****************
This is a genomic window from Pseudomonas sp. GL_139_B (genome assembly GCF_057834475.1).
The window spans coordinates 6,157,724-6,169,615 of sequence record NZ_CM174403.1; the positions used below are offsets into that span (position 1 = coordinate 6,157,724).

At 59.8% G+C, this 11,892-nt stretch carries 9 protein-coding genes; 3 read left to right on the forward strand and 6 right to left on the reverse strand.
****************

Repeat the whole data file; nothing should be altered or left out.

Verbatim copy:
This is a genomic window from Pseudomonas sp. GL_139_B (genome assembly GCF_057834475.1).
The window spans coordinates 6,157,724-6,169,615 of sequence record NZ_CM174403.1; the positions used below are offsets into that span (position 1 = coordinate 6,157,724).

At 59.8% G+C, this 11,892-nt stretch carries 9 protein-coding genes; 3 read left to right on the forward strand and 6 right to left on the reverse strand.